An artistic exploration of the Deep South

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Carol Sorgen

William Christenberry’s artwork, focusing on his roots in Alabama, is on exhibit at the Maryland Institute College of Art. This 1993 photo, “Clothesline, Near Morgan Springs, Alabama,” evokes a sense of the region he came from. After moving to Washington, D.C., he continued to return to Alabama each summer to visit friends and pursue his photography.
Photo courtesy of MICA

“Laying-by time” is the term used in rural agricultural communities to describe the summer period when farmers have completed their preparation of the crops and anxiously await the harvest.

It is also the name of the current exhibit at the Maryland Institute College of Art (MICA), “Laying-by Time: Revisiting the Works of William Christenberry,” a survey of work by the renowned artist that reflects on his upbringing in Hale County, Alabama, and his yearly summer pilgrimages to the area.

In a poignant footnote, Christenberry died Nov. 28 at the age of 80 in a Washington, D.C., nursing home of complications of Alzheimer’s disease, just days before the MICA exhibit opened.

Though his work is heavily influenced by his experiences in Alabama, “Laying-by Time” features photography, paintings and sculpture that extend beyond the region, according to Kimberly Gladfelter Graham, exhibition curator and MICA Curatorial Studies faculty.

“Great art is a creative prism through which we can consider our personal and collective experiences,” Gladfelter Graham observed. “William Christenberry’s masterful work allows us to relate to an important place and time in the shaping of our American story, and to consider our personal choices in its continued unfolding.”

Born in 1936 in Tuscaloosa, Alabama, Christenberry received his BFA and MFA degrees from the University of Alabama in Tuscaloosa. For many years he taught painting and drawing at the Corcoran School of the Arts and Design in Washington, D.C.

Christenberry is best known for his works that depict Southern themes and focus on such haunting subjects as crumbling buildings, rusting automobiles, once -iconic advertising signs and graves.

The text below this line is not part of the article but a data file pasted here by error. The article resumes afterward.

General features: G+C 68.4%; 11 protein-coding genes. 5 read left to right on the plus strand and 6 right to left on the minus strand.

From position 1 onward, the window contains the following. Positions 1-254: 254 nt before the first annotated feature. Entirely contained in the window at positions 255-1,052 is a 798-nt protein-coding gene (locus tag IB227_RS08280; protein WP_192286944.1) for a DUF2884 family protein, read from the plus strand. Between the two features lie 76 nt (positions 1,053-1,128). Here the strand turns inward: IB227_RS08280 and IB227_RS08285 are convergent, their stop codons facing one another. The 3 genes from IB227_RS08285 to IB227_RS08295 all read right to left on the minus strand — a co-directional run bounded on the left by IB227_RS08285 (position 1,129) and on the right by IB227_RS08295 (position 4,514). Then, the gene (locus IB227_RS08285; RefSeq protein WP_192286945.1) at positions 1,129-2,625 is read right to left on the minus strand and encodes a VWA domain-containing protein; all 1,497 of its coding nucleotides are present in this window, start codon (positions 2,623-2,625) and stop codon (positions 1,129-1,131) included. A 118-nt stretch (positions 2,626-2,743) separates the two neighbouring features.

Developed from photography

Christenberry took the photos included in the exhibit with a Kodak Brownie camera. They were initially not intended to be an art form in themselves, but were to be used as color guides for his paintings.

But in 1960, Christenberry’s artistic focus shifted after he discovered the photography book Let Us Now Praise Famous Men, by Walker Evans, with text by James Agee. That book was inspired by a trip Evans and Agee took to Christenberry’s birthplace, Hale County, Alabama, in 1936, the same year Christenberry was born.

Christenberry spent every summer in Hale County, visiting both sets of grandparents on their farms. Many of the subjects in Evans’s book were friends and neighbors of Christenberry’s family.

Unlike Evans’s photographs, which were in black and white, Christenberry chose to work in color (taking his film to a drugstore to be developed). Though he eventually began to create larger photographs, his subjects and style remained the same since, as he told one interviewer, “The place is my muse.”

Christenberry had a long and prestigious career. He received numerous honors, including a Guggenheim Fellowship. Exhibitions of his work have been mounted at museums and academic institutions such as the Smithsonian American Art Museum and the Phillips Collection in Washington, D.C,  and as far away as Madrid. His work can also be found in the permanent collections of the Baltimore Museum of Art, the National Gallery of Art, and the Museum of Modern Art in New York, among others.

Response to the KKK

According to Gladfelter Graham, the work on view in “Laying-by Time” explores Christenberry’s American South, and is exemplified by the controversial and rarely exhibited “Klan Room Tableau” — a multimedia installation that was the artist’s response to the human capacity for hatred and violence that he believed was epitomized by the Ku Klux Klan.

The installation features sketches, figurines, iconography, objects and dioramas that document the pervasiveness of the KKK in Christenberry’s home state.

Gladfelter Graham hopes that visitors will see the exhibition as more than a chronicle of the South’s dark history. “It is an exploration of the microcosm to reveal the macrocosm, the specific and personal to reflect the general and universal,” Gladfelter Graham said.

Upcoming events related to the exhibition include “An Intimate Window: Gallery Walk & Talk with Sandy Christenberry,” on Feb. 22 at noon, during which the curator and the artist’s widow will reminisce and reflect.

“Generating Conversations: Against a Backdrop of Contemporary Concerns” on Feb. 27, from 7 to 9 p.m., is a  panel discussion with Judy Norrell, collector of Southern literature, art and history; Dr. DaMaris Hill, artist, writer, educator and social justice advocate; and Tanya Garcia, artist and community activist.

The exhibition will be on display through March 12 at MICA’s Decker Gallery in the Fox Building, 1301 W. Mount Royal Ave. Hours are Monday to Saturday, 10 a.m. to 5 p.m., and Sunday, noon to 5 p.m. Admission is free.

For more information, visit www.mica.edu/laying-by_time or call (410) 669-9200.